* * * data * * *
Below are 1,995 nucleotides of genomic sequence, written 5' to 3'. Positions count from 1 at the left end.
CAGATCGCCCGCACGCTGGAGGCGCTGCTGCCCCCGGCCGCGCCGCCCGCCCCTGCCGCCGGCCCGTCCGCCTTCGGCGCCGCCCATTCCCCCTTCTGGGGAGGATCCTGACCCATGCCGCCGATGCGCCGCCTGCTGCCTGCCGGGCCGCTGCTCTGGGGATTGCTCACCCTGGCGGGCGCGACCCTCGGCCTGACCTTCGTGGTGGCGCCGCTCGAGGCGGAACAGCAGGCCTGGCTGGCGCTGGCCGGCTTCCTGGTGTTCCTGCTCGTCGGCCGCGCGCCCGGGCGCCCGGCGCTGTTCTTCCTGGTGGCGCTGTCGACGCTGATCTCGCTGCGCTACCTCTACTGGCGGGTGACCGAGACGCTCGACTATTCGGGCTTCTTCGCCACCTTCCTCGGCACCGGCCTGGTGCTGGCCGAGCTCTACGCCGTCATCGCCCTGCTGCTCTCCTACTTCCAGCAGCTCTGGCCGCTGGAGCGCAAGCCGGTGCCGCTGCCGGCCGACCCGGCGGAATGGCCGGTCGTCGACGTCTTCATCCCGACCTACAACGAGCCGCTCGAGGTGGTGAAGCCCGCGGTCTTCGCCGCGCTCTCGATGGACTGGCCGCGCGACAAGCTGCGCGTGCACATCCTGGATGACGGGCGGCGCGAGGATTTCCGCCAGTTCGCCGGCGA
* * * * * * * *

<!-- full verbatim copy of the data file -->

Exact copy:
Below are 1,995 nucleotides of genomic sequence, written 5' to 3'. Positions count from 1 at the left end.
CAGATCGCCCGCACGCTGGAGGCGCTGCTGCCCCCGGCCGCGCCGCCCGCCCCTGCCGCCGGCCCGTCCGCCTTCGGCGCCGCCCATTCCCCCTTCTGGGGAGGATCCTGACCCATGCCGCCGATGCGCCGCCTGCTGCCTGCCGGGCCGCTGCTCTGGGGATTGCTCACCCTGGCGGGCGCGACCCTCGGCCTGACCTTCGTGGTGGCGCCGCTCGAGGCGGAACAGCAGGCCTGGCTGGCGCTGGCCGGCTTCCTGGTGTTCCTGCTCGTCGGCCGCGCGCCCGGGCGCCCGGCGCTGTTCTTCCTGGTGGCGCTGTCGACGCTGATCTCGCTGCGCTACCTCTACTGGCGGGTGACCGAGACGCTCGACTATTCGGGCTTCTTCGCCACCTTCCTCGGCACCGGCCTGGTGCTGGCCGAGCTCTACGCCGTCATCGCCCTGCTGCTCTCCTACTTCCAGCAGCTCTGGCCGCTGGAGCGCAAGCCGGTGCCGCTGCCGGCCGACCCGGCGGAATGGCCGGTCGTCGACGTCTTCATCCCGACCTACAACGAGCCGCTCGAGGTGGTGAAGCCCGCGGTCTTCGCCGCGCTCTCGATGGACTGGCCGCGCGACAAGCTGCGCGTGCACATCCTGGATGACGGGCGGCGCGAGGATTTCCGCCAGTTCGCCGGCGA